Eludio Sanchez Jailed Without Charges and Only a Minutes-long Meeting with Lawyer
RIVERSIDE — On May 17, auto mechanic Eludio Sanchez was speaking to his wife by cell phone when he was pulled over by Customs and Border Patrol (CBP) agents and arrested.
His family has not heard from his since. They likely wouldn't have even known he had been stopped if he hadn't been on the phone with his wife when he was taken.
To this date, Sanchez has not been charged with any infraction. And an attorney hired by his family was not permitted any access to Sanchez when she went to the Border Patrol station in Murrieta where he is being held.
So far, his attorney has been granted only a single, four-minute phone call with her client. Otherwise, he has not been allowed any contact with the outside world.
Today, the American Civil Liberties Union Foundation of Southern California filed a court action in United States District Court in Riverside on behalf of Sanchez, demanding his immediate release. This petition for writ of habeas corpus states that the government’s actions to hold him without charges and with only a brief, highly restricted contact with his attorney violate the due process guarantees of the U.S. Constitution.
In addition, Sanchez — who lives in Wildomar with his wife and three children — is being held in a facility that, by the Border Patrol's own admission, is not designated for an overnight stay let alone two weeks. Conditions in these facilities are deplorable. The Border Patrol notoriously keeps the temperature so low that these stations have been dubbed "hieleras" ("freezers"); they are not equipped with beds because they are only intended to be used as temporary holding cells, requiring people to sleep on the floor or metal benches; there is scant access to showers and hygiene products; and a lack of adequate food and medical care is a routine concern.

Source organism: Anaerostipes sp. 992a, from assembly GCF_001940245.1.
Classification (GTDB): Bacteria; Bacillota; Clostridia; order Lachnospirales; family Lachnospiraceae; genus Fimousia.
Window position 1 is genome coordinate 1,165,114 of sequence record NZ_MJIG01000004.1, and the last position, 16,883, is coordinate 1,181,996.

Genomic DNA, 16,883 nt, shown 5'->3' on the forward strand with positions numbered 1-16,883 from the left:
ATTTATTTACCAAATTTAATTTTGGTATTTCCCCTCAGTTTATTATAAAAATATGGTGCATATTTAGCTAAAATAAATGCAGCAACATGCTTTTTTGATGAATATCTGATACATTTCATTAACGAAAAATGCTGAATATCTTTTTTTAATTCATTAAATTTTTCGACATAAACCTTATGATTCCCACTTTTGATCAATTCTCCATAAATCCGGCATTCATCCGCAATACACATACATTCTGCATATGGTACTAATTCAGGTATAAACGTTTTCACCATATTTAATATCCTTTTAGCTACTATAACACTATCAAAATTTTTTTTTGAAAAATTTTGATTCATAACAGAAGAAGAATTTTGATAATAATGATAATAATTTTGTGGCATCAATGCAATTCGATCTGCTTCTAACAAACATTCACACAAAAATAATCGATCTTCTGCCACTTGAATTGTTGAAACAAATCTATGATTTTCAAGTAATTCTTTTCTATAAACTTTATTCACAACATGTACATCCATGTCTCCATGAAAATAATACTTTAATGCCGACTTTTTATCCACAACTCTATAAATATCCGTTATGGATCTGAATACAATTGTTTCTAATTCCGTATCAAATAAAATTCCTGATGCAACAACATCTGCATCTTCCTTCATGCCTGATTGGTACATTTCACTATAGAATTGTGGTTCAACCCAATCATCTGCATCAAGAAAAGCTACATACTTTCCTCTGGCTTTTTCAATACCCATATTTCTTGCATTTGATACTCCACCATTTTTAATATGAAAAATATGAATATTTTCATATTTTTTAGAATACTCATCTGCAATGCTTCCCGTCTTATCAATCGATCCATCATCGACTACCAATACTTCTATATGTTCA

"Imprisoning someone incommunicado and without charges is categorically unacceptable and an anathema to our system of liberty," said ACLU SoCal Staff Attorney Eva Bitrán. "These constitutional violations are made even worse by the horrifying conditions of confinement in Border Patrol holding facilities."
If Sanchez is not released, the ACLU SoCal petition asks to allow him in-person confidential attorney visits, the prompt issuing of charges if any, and a transfer to more suitable facility if he is to be continually held.
It has become apparent that the holding of detainees under inhumane conditions in Border Patrol stations for days or weeks has become all too common. The attorney hired by the family, Mercedes Castillo, reported that during her brief phone call with her client she could hear others held in the facility howling in despair.
"We will not stay silent as the Trump administration violates fundamental constitutional rights because of a crisis of its own making," Bitrán said.
An article published May 30 in the Washington Post found that nearly 2,000 children were being held in Border Patrol facilities beyond a 72-hour limit fixed by federal law and court orders.
And a CNN report today found that a Border Patrol processing center in El Paso, Texas with a maximum capacity of 125 people had as many as 900 on a recent day, with some people standing on toilets to get breathing space.
Read the court filing here: https://www.aclusocal.org/sites/default/files/aclu_socal_sanchez_20190531_petition_habeas_corpus.pdf